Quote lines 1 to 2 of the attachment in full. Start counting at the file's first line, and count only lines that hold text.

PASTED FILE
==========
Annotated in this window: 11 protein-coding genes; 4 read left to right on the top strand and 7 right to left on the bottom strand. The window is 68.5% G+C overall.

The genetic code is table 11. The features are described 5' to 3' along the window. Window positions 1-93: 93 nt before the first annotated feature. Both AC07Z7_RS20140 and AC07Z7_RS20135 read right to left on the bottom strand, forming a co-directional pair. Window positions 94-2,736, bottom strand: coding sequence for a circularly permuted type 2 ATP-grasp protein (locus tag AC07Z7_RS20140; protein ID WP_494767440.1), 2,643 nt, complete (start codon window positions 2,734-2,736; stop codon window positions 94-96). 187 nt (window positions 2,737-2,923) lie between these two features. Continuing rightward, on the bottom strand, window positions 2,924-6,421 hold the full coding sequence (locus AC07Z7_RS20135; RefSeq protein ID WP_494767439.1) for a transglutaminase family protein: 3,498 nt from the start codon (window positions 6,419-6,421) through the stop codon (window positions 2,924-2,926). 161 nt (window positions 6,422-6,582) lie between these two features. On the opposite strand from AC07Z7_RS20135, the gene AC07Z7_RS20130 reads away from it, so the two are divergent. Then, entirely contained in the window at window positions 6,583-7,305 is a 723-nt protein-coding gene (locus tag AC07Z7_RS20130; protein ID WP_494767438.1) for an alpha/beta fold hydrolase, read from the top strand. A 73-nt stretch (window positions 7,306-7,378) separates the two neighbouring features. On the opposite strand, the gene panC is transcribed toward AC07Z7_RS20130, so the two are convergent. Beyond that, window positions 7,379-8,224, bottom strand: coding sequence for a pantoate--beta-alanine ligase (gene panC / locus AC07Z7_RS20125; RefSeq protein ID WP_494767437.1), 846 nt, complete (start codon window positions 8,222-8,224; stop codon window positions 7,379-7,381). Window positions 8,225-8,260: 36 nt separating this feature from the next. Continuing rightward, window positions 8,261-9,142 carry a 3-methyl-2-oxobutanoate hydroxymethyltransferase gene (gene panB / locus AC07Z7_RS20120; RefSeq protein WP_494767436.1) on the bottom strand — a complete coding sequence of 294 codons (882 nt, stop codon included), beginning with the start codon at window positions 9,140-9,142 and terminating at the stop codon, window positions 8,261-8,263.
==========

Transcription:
Annotated in this window: 11 protein-coding genes; 4 read left to right on the top strand and 7 right to left on the bottom strand. The window is 68.5% G+C overall.

The genetic code is table 11. The features are described 5' to 3' along the window. Window positions 1-93: 93 nt before the first annotated feature. Both AC07Z7_RS20140 and AC07Z7_RS20135 read right to left on the bottom strand, forming a co-directional pair. Window positions 94-2,736, bottom strand: coding sequence for a circularly permuted type 2 ATP-grasp protein (locus tag AC07Z7_RS20140; protein ID WP_494767440.1), 2,643 nt, complete (start codon window positions 2,734-2,736; stop codon window positions 94-96). 187 nt (window positions 2,737-2,923) lie between these two features. Continuing rightward, on the bottom strand, window positions 2,924-6,421 hold the full coding sequence (locus AC07Z7_RS20135; RefSeq protein ID WP_494767439.1) for a transglutaminase family protein: 3,498 nt from the start codon (window positions 6,419-6,421) through the stop codon (window positions 2,924-2,926). 161 nt (window positions 6,422-6,582) lie between these two features. On the opposite strand from AC07Z7_RS20135, the gene AC07Z7_RS20130 reads away from it, so the two are divergent. Then, entirely contained in the window at window positions 6,583-7,305 is a 723-nt protein-coding gene (locus tag AC07Z7_RS20130; protein ID WP_494767438.1) for an alpha/beta fold hydrolase, read from the top strand. A 73-nt stretch (window positions 7,306-7,378) separates the two neighbouring features. On the opposite strand, the gene panC is transcribed toward AC07Z7_RS20130, so the two are convergent. Beyond that, window positions 7,379-8,224, bottom strand: coding sequence for a pantoate--beta-alanine ligase (gene panC / locus AC07Z7_RS20125; RefSeq protein ID WP_494767437.1), 846 nt, complete (start codon window positions 8,222-8,224; stop codon window positions 7,379-7,381). Window positions 8,225-8,260: 36 nt separating this feature from the next. Continuing rightward, window positions 8,261-9,142 carry a 3-methyl-2-oxobutanoate hydroxymethyltransferase gene (gene panB / locus AC07Z7_RS20120; RefSeq protein WP_494767436.1) on the bottom strand — a complete coding sequence of 294 codons (882 nt, stop codon included), beginning with the start codon at window positions 9,140-9,142 and terminating at the stop codon, window positions 8,261-8,263.